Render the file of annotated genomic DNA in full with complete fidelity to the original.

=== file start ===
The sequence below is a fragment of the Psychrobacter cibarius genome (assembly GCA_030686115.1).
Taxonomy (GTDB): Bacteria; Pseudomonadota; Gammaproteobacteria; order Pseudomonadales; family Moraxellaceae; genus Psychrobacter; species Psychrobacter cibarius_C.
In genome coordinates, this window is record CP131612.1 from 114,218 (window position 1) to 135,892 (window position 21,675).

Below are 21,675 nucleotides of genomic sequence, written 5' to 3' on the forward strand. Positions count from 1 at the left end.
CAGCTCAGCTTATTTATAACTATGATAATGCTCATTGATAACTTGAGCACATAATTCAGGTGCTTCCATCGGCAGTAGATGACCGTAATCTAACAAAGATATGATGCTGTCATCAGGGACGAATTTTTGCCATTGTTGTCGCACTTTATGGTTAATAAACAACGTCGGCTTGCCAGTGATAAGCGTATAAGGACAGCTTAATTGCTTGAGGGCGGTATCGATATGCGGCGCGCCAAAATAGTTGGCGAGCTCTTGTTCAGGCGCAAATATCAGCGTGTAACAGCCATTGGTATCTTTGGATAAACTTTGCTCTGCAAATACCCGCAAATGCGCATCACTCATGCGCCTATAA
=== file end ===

The sequence below is a fragment of the Psychrobacter cibarius genome (assembly GCA_030686115.1).
Taxonomy (GTDB): Bacteria; Pseudomonadota; Gammaproteobacteria; order Pseudomonadales; family Moraxellaceae; genus Psychrobacter; species Psychrobacter cibarius_C.
In genome coordinates, this window is record CP131612.1 from 114,218 (window position 1) to 135,892 (window position 21,675).

Below are 21,675 nucleotides of genomic sequence, written 5' to 3' on the forward strand. Positions count from 1 at the left end.
CAGCTCAGCTTATTTATAACTATGATAATGCTCATTGATAACTTGAGCACATAATTCAGGTGCTTCCATCGGCAGTAGATGACCGTAATCTAACAAAGATATGATGCTGTCATCAGGGACGAATTTTTGCCATTGTTGTCGCACTTTATGGTTAATAAACAACGTCGGCTTGCCAGTGATAAGCGTATAAGGACAGCTTAATTGCTTGAGGGCGGTATCGATATGCGGCGCGCCAAAATAGTTGGCGAGCTCTTGTTCAGGCGCAAATATCAGCGTGTAACAGCCATTGGTATCTTTGGATAAACTTTGCTCTGCAAATACCCGCAAATGCGCATCACTCATGCGCCTATAA